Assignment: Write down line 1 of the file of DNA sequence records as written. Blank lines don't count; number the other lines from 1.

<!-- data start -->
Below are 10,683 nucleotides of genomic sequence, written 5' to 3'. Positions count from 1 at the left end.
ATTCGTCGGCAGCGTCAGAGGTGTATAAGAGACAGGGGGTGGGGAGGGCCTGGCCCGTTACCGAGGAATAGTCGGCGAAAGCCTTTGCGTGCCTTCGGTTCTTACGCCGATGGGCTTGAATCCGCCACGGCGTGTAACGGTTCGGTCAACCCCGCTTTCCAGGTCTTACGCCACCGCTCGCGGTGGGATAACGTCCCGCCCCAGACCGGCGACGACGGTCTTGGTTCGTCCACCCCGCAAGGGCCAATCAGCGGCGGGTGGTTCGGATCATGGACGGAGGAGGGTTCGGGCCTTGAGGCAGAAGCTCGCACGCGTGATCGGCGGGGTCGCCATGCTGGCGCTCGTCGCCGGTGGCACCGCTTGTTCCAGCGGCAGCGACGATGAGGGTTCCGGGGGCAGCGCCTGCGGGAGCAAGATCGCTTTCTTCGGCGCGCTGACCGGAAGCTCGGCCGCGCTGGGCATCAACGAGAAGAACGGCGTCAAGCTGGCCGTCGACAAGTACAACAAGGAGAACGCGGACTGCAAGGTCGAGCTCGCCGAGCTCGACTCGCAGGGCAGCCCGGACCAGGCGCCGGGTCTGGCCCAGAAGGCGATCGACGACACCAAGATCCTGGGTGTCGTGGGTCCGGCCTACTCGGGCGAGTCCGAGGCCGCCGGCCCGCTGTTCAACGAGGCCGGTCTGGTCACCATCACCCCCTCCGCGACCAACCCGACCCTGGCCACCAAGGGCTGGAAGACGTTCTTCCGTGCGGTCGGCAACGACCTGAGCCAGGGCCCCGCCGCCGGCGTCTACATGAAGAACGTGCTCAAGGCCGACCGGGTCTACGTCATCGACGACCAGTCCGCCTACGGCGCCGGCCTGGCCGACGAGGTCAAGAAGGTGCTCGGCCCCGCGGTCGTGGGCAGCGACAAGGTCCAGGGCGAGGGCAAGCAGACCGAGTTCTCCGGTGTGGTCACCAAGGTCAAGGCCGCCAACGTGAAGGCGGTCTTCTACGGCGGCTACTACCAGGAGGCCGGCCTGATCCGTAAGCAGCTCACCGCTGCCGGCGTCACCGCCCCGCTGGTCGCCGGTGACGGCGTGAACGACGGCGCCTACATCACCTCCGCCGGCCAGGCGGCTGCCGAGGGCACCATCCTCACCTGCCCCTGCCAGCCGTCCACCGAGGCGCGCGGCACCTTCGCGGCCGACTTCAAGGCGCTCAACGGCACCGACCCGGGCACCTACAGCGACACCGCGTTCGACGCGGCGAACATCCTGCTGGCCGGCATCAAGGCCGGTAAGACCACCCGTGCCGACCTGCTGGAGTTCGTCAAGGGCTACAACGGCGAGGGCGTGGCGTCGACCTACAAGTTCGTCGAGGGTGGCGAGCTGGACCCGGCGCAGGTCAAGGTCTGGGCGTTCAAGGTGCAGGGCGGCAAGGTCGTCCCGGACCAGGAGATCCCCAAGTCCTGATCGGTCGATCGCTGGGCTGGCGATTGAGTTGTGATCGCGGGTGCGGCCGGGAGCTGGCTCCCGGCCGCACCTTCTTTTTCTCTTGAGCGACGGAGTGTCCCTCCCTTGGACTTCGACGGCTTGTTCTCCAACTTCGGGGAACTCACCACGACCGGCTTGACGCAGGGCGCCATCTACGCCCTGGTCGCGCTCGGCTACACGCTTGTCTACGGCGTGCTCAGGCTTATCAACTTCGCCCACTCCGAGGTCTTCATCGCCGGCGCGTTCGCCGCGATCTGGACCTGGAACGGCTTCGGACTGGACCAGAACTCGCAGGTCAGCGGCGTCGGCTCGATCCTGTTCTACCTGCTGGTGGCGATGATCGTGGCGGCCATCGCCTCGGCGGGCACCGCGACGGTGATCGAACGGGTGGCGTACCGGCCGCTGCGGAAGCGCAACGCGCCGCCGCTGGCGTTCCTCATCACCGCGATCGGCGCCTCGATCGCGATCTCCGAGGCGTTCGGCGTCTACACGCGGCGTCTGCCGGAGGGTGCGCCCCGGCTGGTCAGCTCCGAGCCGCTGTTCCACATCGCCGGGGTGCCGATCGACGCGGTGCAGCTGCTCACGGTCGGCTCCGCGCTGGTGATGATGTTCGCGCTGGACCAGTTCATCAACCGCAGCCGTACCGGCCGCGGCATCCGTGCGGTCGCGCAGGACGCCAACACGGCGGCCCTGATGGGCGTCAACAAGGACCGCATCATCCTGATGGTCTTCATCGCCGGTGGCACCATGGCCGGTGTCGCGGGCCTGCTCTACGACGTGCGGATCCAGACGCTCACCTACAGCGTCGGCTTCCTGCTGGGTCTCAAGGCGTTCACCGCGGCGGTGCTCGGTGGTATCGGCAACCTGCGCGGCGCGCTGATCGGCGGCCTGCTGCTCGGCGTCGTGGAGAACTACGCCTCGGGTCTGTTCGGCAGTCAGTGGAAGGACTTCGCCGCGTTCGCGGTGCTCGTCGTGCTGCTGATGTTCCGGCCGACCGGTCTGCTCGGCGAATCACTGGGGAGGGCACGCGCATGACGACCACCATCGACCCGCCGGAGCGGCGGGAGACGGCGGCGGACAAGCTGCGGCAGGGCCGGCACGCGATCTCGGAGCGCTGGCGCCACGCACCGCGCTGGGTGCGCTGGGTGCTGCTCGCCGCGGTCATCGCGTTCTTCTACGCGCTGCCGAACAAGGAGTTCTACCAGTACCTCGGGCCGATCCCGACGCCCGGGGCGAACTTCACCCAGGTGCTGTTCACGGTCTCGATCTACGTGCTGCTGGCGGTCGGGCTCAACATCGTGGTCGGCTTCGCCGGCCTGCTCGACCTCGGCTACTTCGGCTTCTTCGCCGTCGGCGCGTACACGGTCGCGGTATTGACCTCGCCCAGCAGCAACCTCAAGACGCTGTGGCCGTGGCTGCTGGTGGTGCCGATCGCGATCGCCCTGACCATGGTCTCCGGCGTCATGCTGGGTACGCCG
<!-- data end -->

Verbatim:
Below are 10,683 nucleotides of genomic sequence, written 5' to 3'. Positions count from 1 at the left end.